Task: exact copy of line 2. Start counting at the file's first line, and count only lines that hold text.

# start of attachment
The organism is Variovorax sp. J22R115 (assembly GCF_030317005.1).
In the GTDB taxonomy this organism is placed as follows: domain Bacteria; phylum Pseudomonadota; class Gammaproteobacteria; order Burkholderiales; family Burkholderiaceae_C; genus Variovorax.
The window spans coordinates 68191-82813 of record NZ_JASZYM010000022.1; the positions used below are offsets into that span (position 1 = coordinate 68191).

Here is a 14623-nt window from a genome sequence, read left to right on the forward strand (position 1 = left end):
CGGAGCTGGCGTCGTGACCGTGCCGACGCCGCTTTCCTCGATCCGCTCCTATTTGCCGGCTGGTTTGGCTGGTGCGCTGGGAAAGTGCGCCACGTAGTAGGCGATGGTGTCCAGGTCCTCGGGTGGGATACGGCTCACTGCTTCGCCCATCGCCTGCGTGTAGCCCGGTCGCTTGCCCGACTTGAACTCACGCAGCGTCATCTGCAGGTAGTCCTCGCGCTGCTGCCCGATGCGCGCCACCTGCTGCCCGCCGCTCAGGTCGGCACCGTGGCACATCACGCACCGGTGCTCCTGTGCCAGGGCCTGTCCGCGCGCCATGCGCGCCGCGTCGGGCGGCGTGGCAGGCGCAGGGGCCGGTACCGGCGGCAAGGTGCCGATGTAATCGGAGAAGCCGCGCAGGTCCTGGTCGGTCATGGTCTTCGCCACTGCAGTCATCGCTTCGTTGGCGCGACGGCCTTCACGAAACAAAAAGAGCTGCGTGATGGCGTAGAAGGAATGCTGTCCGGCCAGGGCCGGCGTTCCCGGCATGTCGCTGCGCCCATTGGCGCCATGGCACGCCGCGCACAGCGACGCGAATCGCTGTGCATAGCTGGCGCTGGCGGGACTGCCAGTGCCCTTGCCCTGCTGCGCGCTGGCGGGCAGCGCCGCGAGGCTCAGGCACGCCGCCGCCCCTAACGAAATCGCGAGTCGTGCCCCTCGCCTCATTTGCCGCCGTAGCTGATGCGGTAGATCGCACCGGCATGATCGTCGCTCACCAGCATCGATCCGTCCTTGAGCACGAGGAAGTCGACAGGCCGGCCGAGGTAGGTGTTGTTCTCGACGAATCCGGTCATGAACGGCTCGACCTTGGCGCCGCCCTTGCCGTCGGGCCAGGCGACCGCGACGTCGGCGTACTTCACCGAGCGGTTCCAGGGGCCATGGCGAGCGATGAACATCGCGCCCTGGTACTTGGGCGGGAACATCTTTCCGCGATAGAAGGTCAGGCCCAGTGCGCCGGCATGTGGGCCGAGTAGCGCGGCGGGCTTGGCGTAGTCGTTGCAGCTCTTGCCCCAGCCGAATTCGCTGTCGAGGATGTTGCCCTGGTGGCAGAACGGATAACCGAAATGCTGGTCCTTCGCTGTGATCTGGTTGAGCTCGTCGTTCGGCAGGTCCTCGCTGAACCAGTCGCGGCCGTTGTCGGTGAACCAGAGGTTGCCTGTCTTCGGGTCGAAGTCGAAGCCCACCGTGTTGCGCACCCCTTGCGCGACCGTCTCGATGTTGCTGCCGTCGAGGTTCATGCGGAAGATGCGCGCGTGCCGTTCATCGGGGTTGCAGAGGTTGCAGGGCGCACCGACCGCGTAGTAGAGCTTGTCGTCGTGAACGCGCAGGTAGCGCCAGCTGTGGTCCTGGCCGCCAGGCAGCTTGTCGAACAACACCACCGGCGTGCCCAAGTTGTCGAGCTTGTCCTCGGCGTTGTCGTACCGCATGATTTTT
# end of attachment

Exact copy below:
In the GTDB taxonomy this organism is placed as follows: domain Bacteria; phylum Pseudomonadota; class Gammaproteobacteria; order Burkholderiales; family Burkholderiaceae_C; genus Variovorax.